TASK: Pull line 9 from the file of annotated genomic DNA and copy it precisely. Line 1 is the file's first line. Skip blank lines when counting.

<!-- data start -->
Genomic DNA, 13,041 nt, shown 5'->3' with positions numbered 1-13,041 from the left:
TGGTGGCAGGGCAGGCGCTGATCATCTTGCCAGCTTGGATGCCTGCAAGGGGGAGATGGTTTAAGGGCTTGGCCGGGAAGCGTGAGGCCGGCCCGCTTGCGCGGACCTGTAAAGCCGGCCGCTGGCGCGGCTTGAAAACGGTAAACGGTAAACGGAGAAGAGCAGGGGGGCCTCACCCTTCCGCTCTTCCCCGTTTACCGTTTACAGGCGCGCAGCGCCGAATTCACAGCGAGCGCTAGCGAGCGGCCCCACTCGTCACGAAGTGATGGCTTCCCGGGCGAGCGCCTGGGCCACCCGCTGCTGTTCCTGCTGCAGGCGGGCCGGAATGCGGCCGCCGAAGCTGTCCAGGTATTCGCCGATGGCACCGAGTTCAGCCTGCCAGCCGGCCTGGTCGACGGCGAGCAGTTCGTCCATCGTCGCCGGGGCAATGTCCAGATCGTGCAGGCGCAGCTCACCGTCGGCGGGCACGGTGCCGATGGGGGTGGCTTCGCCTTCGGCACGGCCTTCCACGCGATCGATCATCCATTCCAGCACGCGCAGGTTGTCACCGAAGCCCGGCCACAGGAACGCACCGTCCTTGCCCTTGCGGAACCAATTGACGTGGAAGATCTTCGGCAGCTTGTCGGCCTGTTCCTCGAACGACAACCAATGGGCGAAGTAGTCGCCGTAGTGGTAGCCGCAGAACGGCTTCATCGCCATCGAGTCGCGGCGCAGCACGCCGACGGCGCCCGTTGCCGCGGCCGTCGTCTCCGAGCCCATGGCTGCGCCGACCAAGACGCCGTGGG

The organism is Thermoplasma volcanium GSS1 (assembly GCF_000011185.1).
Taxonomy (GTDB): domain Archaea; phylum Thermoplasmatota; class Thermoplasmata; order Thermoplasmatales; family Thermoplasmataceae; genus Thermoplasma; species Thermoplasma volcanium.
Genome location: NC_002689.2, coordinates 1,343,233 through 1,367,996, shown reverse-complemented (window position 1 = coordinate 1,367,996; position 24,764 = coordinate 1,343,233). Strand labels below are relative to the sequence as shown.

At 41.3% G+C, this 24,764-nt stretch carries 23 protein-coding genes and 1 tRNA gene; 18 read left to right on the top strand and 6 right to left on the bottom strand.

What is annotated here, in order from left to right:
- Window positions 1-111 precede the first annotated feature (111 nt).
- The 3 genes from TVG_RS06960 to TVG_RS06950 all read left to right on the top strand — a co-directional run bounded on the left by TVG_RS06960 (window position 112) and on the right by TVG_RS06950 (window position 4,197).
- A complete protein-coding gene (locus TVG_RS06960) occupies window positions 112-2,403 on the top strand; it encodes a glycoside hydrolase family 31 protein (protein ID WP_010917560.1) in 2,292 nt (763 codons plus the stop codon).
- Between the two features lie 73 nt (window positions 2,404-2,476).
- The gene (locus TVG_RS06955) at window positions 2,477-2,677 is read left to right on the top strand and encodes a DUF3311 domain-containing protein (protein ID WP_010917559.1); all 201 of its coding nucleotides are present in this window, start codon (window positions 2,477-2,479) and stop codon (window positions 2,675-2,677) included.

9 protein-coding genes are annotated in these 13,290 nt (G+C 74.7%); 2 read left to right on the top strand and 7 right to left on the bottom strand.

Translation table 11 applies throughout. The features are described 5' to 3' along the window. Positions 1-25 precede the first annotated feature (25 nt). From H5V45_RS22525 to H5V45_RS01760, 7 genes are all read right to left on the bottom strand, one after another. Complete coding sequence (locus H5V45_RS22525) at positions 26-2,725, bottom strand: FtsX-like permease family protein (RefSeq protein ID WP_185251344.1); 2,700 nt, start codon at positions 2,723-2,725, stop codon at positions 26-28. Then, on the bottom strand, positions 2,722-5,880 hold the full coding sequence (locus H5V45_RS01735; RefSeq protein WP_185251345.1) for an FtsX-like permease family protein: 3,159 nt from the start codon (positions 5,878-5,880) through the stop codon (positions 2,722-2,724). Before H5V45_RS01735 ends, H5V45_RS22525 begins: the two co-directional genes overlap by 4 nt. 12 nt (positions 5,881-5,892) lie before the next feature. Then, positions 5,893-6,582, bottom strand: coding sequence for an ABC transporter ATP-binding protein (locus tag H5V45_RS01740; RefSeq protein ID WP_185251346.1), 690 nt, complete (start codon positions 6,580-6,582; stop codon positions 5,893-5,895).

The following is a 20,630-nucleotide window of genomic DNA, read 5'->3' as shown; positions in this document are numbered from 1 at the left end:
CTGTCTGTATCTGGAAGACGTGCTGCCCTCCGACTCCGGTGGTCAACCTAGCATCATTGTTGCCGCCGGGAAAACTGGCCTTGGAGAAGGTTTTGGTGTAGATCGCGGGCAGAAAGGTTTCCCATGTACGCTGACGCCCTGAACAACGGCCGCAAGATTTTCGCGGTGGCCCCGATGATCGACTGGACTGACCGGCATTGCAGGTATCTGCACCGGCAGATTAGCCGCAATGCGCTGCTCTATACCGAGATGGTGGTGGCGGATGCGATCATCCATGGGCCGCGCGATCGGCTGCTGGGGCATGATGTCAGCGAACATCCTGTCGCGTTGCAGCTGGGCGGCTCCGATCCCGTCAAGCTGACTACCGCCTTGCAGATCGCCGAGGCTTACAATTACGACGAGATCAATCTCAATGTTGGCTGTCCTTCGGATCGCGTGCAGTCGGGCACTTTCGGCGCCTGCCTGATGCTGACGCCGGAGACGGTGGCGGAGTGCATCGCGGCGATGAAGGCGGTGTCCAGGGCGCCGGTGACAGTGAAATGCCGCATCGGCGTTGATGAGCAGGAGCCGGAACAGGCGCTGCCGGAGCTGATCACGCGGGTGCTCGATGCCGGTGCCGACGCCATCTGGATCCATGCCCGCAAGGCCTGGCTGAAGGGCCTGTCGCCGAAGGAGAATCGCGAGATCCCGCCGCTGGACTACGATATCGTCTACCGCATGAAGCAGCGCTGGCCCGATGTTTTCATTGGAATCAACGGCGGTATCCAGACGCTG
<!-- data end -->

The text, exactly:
- The 3 genes from TVG_RS06960 to TVG_RS06950 all read left to right on the top strand — a co-directional run bounded on the left by TVG_RS06960 (window position 112) and on the right by TVG_RS06950 (window position 4,197).